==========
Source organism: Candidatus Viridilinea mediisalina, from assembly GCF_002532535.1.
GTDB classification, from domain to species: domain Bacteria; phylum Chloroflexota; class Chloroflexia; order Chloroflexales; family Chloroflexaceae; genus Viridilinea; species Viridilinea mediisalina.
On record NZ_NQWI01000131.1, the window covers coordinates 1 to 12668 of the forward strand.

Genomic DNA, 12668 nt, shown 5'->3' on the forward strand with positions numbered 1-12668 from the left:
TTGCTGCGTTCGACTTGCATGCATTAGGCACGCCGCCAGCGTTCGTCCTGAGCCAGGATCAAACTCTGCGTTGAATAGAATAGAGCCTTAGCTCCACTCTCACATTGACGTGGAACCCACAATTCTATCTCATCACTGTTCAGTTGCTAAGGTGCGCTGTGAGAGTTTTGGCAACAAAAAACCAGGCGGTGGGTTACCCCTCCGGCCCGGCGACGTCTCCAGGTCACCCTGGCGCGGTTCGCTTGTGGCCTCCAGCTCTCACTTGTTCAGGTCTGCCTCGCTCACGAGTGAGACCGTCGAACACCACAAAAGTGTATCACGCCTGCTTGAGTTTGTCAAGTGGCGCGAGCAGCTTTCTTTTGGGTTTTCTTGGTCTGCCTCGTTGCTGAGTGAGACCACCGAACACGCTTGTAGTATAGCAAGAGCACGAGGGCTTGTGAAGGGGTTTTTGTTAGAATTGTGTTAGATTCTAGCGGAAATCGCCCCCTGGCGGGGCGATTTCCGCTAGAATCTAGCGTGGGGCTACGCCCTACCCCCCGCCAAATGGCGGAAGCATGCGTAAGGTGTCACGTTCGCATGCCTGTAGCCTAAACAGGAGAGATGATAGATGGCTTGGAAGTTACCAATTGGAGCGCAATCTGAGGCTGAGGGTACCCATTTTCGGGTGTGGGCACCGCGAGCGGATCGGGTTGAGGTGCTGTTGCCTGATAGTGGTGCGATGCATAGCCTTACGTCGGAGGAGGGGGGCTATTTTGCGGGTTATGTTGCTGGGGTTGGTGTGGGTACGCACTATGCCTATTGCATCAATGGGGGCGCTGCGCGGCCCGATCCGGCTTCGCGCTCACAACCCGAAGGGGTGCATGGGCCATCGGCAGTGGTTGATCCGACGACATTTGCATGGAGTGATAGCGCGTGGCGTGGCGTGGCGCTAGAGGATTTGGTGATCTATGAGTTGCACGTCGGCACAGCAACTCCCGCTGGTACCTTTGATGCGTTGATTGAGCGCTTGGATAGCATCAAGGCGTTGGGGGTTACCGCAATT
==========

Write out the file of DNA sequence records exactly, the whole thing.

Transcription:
Source organism: Candidatus Viridilinea mediisalina, from assembly GCF_002532535.1.
GTDB classification, from domain to species: domain Bacteria; phylum Chloroflexota; class Chloroflexia; order Chloroflexales; family Chloroflexaceae; genus Viridilinea; species Viridilinea mediisalina.
On record NZ_NQWI01000131.1, the window covers coordinates 1 to 12668 of the forward strand.

Genomic DNA, 12668 nt, shown 5'->3' on the forward strand with positions numbered 1-12668 from the left:
TTGCTGCGTTCGACTTGCATGCATTAGGCACGCCGCCAGCGTTCGTCCTGAGCCAGGATCAAACTCTGCGTTGAATAGAATAGAGCCTTAGCTCCACTCTCACATTGACGTGGAACCCACAATTCTATCTCATCACTGTTCAGTTGCTAAGGTGCGCTGTGAGAGTTTTGGCAACAAAAAACCAGGCGGTGGGTTACCCCTCCGGCCCGGCGACGTCTCCAGGTCACCCTGGCGCGGTTCGCTTGTGGCCTCCAGCTCTCACTTGTTCAGGTCTGCCTCGCTCACGAGTGAGACCGTCGAACACCACAAAAGTGTATCACGCCTGCTTGAGTTTGTCAAGTGGCGCGAGCAGCTTTCTTTTGGGTTTTCTTGGTCTGCCTCGTTGCTGAGTGAGACCACCGAACACGCTTGTAGTATAGCAAGAGCACGAGGGCTTGTGAAGGGGTTTTTGTTAGAATTGTGTTAGATTCTAGCGGAAATCGCCCCCTGGCGGGGCGATTTCCGCTAGAATCTAGCGTGGGGCTACGCCCTACCCCCCGCCAAATGGCGGAAGCATGCGTAAGGTGTCACGTTCGCATGCCTGTAGCCTAAACAGGAGAGATGATAGATGGCTTGGAAGTTACCAATTGGAGCGCAATCTGAGGCTGAGGGTACCCATTTTCGGGTGTGGGCACCGCGAGCGGATCGGGTTGAGGTGCTGTTGCCTGATAGTGGTGCGATGCATAGCCTTACGTCGGAGGAGGGGGGCTATTTTGCGGGTTATGTTGCTGGGGTTGGTGTGGGTACGCACTATGCCTATTGCATCAATGGGGGCGCTGCGCGGCCCGATCCGGCTTCGCGCTCACAACCCGAAGGGGTGCATGGGCCATCGGCAGTGGTTGATCCGACGACATTTGCATGGAGTGATAGCGCGTGGCGTGGCGTGGCGCTAGAGGATTTGGTGATCTATGAGTTGCACGTCGGCACAGCAACTCCCGCTGGTACCTTTGATGCGTTGATTGAGCGCTTGGATAGCATCAAGGCGTTGGGGGTTACCGCAATT